I am disappointed that this passed under my radar. One of my favorite theologians in seminary, John Macquarrie, died on May 28th. He worked on bridging the gap between orthodox Christianity and the modern world. Here is his obituary in the Independent and in the NY Times.
Rev. Dr. John Macquarrie photo: SCM-Canterbury Press
For Macquarrie, God was neither personal nor impersonal , but supra-personal. This is from the NY Times Obit:
The God in which Dr. Macquarrie believed was Being itself, a definition that to him made it meaningless to suggest that God was dead or did not exist. In this, he adopted aspects of Heidegger’s search for the meaning of being, although he eschewed Heidegger’s pro-Nazi views.
Dr. Macquarrie wrote that all language about God was symbolic and not to be taken literally. But it must be taken seriously. To him, what separated believers from nonbelievers was that believers had experienced the revelation that the creation and its existence are good.
“Faith’s name for reality is God,” Dr. Macquarrie wrote in “Paths in Spirituality.”
He said that the New Testament was misread to make Jesus seem divine, a view cemented into the church’s early creeds. His Jesus was fully but not merely human, being the one human who most perfectly mirrored God’s presence on earth.
In a speech in Richmond, Va., in 1993, he characterized Jesus as “a human being who was the bearer and the revealer of a deity.” (Read More)
A few sentences about Resurrection from Rev. Dr. John Macquarrie:
"...what is resurrected is not the dead body that has been laid in the grave, not the body of flesh and blood and carbon chemistry by which human beings live on earth. (This point raises furhter problems about the story of an empty tomb). That physical body is like an automobile--it has a built-in obsolescence, and though it may keep going for seventy or eighty or even a hundred years, it will eventually wear out and perish in death. So resurrection cannot be anything so simple as the resuscitation of a corpse, for that would be only a temporary postponement of death, which would come eventually. It would be quite different from the resurrection of Jesus Christ, who, the New Testament claims, has conquered death and is alive for ever." (p. 408)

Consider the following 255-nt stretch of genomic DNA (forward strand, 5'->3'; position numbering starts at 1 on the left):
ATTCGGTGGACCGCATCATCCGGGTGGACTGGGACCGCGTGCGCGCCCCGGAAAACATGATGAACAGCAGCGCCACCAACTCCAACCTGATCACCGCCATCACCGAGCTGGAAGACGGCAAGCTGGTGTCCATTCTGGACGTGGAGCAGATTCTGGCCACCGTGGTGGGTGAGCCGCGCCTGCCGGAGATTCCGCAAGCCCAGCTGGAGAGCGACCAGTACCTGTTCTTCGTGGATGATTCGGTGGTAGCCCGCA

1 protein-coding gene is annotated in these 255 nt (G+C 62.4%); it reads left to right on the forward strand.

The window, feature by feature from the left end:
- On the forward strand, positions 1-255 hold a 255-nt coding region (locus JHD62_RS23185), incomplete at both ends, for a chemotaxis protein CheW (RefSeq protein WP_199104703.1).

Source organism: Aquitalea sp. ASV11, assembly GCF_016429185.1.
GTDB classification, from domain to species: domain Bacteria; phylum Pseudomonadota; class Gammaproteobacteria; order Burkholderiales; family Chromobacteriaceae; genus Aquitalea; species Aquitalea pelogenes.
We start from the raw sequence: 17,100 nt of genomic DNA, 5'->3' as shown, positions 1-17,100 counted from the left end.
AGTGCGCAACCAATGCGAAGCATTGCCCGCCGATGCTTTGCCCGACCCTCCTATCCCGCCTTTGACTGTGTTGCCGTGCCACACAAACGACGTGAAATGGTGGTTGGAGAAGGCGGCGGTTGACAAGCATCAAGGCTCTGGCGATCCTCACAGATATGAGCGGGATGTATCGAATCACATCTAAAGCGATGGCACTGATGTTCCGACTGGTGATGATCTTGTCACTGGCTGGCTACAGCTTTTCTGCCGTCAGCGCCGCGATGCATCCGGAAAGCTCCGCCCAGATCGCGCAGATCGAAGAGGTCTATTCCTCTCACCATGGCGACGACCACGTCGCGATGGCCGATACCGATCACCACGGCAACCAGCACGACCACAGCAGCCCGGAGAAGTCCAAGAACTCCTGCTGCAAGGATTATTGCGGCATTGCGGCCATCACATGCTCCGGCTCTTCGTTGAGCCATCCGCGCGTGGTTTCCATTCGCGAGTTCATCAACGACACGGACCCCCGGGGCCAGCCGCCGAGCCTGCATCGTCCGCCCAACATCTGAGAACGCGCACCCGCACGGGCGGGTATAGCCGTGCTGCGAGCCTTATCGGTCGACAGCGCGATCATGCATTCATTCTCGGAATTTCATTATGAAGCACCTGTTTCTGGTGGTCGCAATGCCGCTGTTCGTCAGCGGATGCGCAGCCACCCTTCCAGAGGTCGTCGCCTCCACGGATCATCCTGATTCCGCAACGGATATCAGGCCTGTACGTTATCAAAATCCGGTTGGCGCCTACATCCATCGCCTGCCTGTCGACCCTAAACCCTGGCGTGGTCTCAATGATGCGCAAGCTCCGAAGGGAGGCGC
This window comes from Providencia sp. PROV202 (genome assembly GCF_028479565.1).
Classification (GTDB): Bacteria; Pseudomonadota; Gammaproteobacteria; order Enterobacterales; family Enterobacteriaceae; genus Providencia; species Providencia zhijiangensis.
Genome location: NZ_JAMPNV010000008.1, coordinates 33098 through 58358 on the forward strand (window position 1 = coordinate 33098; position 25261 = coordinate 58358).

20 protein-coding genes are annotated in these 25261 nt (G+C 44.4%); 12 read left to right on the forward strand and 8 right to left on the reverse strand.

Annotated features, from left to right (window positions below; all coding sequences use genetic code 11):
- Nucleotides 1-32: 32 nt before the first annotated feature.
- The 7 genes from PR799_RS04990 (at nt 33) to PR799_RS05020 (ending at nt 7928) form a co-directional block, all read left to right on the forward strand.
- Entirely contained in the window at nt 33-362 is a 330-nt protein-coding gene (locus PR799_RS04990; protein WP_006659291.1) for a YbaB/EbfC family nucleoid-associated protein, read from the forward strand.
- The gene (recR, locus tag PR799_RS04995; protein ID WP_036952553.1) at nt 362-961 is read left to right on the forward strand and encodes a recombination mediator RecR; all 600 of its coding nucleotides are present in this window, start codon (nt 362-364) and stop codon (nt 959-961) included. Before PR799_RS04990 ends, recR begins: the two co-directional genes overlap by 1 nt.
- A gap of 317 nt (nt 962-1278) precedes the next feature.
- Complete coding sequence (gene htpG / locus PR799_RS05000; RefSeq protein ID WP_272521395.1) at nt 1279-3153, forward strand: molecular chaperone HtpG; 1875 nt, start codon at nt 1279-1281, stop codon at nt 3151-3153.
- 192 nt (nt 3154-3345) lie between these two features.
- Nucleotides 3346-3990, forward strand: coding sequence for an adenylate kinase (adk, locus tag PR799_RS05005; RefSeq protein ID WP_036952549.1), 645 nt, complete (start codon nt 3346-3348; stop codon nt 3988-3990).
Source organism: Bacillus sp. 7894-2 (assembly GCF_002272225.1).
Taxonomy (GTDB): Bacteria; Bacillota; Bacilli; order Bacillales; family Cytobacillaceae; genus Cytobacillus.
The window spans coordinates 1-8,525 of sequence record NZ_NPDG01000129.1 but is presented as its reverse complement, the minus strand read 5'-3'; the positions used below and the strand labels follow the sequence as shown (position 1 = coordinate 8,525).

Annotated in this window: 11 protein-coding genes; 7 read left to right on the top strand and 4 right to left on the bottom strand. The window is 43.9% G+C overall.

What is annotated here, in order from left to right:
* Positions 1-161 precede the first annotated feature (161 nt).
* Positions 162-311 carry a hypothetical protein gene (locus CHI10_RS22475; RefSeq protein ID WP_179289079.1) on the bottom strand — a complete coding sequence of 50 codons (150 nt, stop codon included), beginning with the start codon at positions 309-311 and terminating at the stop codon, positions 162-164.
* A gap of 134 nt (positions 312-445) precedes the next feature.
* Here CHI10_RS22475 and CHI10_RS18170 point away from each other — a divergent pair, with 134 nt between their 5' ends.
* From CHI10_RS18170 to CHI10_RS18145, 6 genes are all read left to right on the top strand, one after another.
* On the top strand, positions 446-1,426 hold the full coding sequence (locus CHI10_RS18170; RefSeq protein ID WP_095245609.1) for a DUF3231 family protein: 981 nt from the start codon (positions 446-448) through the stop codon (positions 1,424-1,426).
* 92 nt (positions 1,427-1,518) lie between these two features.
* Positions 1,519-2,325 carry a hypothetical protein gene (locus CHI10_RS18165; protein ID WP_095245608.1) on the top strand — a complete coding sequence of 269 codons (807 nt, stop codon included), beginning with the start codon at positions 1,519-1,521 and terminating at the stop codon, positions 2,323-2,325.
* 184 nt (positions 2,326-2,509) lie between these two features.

That is what Resurrection is not. What might it be?
We have to get beyond the thinking that 'body' means merely or even primarily the familiar structure of bones, flesh, blood and so on. Rather 'body' is that aspect of one's being whereby one is inserted into a world, and so empowered to perceive, communicate and act in the world. The bodies that we have insert us into this earthly world of space and time, and empower us to percieve , communicate and act in this world. But may there be other 'worlds', other systems of relationships into which we are differently inserted? Are there, for instance, personal or interpersonal worlds, in which persons would be related in a manner different from that which depends on the bodily senses? Do we already have some hint of the possibiity in our present experience, when peope claim to be in communion with one another, though not using words or touching or looking at each other?...The mystery of how mind and body are related in the human being is still far from being fully understood, and therefore the debate about the resurrection of Jesus Christ is still going on. Perhaps resurrection is transcendence to a new level in the being of the human person, a level which eludes are understanding so long as we are seeing it only from below. In any case, we are not confined to those visionary experiences recorded in the New Testament. Throughout the history of Christendom, men and women have claimed to have encounters with the living Christ, especialy ina eucharistic context. Are these all to be dismissed as illusory, or must they not be added to the New Testament witness as further evidences that the crucified one lives on today? (p. 408-9)
Still seeking the mystery...